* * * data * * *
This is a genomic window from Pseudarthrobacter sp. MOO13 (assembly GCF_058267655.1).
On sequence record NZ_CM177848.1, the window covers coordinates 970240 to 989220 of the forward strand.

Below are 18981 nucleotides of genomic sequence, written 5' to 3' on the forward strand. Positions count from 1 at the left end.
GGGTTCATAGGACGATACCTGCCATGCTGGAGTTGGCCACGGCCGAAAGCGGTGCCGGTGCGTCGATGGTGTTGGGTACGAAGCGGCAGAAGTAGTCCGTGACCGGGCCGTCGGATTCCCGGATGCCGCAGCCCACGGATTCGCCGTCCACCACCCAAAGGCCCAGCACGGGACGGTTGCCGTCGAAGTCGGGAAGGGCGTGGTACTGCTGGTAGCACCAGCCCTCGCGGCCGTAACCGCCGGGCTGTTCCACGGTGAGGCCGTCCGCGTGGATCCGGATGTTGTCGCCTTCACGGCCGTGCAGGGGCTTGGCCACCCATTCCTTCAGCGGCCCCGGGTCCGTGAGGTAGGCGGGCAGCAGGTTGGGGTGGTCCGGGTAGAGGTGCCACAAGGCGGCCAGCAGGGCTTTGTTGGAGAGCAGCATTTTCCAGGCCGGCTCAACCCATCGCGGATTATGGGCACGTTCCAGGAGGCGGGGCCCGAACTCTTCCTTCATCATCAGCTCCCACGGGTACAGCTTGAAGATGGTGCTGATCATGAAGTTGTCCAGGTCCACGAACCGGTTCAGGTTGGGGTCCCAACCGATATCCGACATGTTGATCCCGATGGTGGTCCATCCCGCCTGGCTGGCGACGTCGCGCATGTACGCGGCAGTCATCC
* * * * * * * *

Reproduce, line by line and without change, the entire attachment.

This is a genomic window from Pseudarthrobacter sp. MOO13 (assembly GCF_058267655.1).
On sequence record NZ_CM177848.1, the window covers coordinates 970240 to 989220 of the forward strand.

Below are 18981 nucleotides of genomic sequence, written 5' to 3' on the forward strand. Positions count from 1 at the left end.
GGGTTCATAGGACGATACCTGCCATGCTGGAGTTGGCCACGGCCGAAAGCGGTGCCGGTGCGTCGATGGTGTTGGGTACGAAGCGGCAGAAGTAGTCCGTGACCGGGCCGTCGGATTCCCGGATGCCGCAGCCCACGGATTCGCCGTCCACCACCCAAAGGCCCAGCACGGGACGGTTGCCGTCGAAGTCGGGAAGGGCGTGGTACTGCTGGTAGCACCAGCCCTCGCGGCCGTAACCGCCGGGCTGTTCCACGGTGAGGCCGTCCGCGTGGATCCGGATGTTGTCGCCTTCACGGCCGTGCAGGGGCTTGGCCACCCATTCCTTCAGCGGCCCCGGGTCCGTGAGGTAGGCGGGCAGCAGGTTGGGGTGGTCCGGGTAGAGGTGCCACAAGGCGGCCAGCAGGGCTTTGTTGGAGAGCAGCATTTTCCAGGCCGGCTCAACCCATCGCGGATTATGGGCACGTTCCAGGAGGCGGGGCCCGAACTCTTCCTTCATCATCAGCTCCCACGGGTACAGCTTGAAGATGGTGCTGATCATGAAGTTGTCCAGGTCCACGAACCGGTTCAGGTTGGGGTCCCAACCGATATCCGACATGTTGATCCCGATGGTGGTCCATCCCGCCTGGCTGGCGACGTCGCGCATGTACGCGGCAGTCATCC